Real Canadian Superstore opening a testament to growth in Regina: Mayor Fougere

Click to play video: 'Grocery stores cropping up across south Regina'
Grocery stores cropping up across south Regina
WATCH ABOVE: It’s a grand opening that had shoppers waiting in line since 5 a.m. to spend their hard-earned cash. The Real Canadian Superstore opened its doors today, joining five other grocery stores. Christa Dao has a look at the push for produce in south Regina – Apr 28, 2017

After a year in the works, the Real Canadian Superstore (RCSS) on south Albert Street opened its doors to more than 200 eager shoppers.

At 92,000 square feet, the store doubles the size of the old Extra Foods next door.

“We had well over 200 people lined up, and I was able to greet most of them before we opened. They started lining up around 5 a.m.,” store manager Keith Knoblauch said.

Knoblauch said it serves a need in the growing area, and was a logical move for the shop.

“Having this third store, in the area, we’re taking a little pressure off other stores as well and we’re allowing people to shop close to their homes,” he said.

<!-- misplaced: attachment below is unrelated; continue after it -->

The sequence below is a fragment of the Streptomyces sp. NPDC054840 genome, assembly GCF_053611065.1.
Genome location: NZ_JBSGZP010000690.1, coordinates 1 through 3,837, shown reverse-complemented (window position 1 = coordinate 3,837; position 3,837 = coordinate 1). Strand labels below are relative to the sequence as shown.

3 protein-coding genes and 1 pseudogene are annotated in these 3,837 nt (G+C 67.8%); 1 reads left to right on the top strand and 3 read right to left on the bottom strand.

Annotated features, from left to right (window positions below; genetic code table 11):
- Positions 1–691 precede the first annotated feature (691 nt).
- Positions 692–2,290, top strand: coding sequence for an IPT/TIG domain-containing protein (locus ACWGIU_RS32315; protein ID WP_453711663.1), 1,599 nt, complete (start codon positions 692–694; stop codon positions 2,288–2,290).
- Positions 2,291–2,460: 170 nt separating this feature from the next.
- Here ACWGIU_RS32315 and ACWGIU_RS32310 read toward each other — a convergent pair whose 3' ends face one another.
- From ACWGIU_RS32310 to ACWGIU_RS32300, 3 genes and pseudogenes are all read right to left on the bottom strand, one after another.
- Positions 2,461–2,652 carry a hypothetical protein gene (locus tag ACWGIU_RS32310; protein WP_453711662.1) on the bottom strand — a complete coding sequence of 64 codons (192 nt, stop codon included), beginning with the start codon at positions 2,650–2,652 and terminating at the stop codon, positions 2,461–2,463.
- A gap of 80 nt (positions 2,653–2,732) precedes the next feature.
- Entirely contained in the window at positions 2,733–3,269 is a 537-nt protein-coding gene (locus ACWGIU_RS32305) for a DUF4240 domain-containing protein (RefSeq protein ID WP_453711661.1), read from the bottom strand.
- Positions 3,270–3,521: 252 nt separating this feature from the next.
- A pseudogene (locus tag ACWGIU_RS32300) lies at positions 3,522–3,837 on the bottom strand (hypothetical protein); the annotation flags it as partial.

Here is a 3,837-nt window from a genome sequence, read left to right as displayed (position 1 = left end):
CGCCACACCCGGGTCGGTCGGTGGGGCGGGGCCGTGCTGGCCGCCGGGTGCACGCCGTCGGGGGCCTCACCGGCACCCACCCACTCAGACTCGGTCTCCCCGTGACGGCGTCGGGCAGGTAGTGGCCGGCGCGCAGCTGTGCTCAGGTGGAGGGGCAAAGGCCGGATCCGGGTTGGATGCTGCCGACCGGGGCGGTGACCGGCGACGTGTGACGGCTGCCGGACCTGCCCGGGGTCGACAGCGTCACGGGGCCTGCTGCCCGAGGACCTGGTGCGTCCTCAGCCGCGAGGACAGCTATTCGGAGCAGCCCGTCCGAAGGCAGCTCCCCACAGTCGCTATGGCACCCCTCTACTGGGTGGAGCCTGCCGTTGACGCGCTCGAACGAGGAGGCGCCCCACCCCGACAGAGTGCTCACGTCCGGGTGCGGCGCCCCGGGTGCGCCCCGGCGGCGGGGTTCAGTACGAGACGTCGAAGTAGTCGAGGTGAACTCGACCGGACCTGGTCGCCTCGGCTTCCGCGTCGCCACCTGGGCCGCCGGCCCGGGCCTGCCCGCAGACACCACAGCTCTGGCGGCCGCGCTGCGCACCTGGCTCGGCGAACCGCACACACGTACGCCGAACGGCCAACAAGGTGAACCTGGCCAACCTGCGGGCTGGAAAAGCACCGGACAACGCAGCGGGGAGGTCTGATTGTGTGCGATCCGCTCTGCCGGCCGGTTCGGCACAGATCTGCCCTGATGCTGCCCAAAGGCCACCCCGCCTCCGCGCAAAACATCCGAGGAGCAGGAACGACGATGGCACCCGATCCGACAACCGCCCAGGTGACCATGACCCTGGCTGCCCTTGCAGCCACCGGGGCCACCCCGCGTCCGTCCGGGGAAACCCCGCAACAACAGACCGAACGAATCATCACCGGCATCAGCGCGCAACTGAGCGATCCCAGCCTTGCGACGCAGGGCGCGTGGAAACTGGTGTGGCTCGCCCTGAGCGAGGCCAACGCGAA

The RCSS is part of a $30 million redevelopment of the aging Golden Mile Shopping Centre.

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Over the last five years, Regina has outpaced the National Growth Rate – increasing by almost 12 per cent since 2011.

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The Southwest Regina and Harbour Landing areas grew by more than 350 per cent.

South Regina was less spectacular, with a growth of about five to 20 per cent.

RCSS joins five other major grocery chains in south Albert, all within four kilometres of each other.

The city heralds the development as a testament to the city’s vitality.

“It’s a reflection of growth in our economy and our city. We’re the fourth fastest growing city in Canada by Stats Canada and people are coming here from all over the world,” Mayor Fougere said.

“It’s a testament to the need for more services, more growth. It’s a reflection of growth in our city and economy.”

Adding, the market will dictate what survives and what doesn’t.

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“It’s not for council or government to decide ‘We don’t want you because we think there’s too many grocery stores. The market decides that,” he said.

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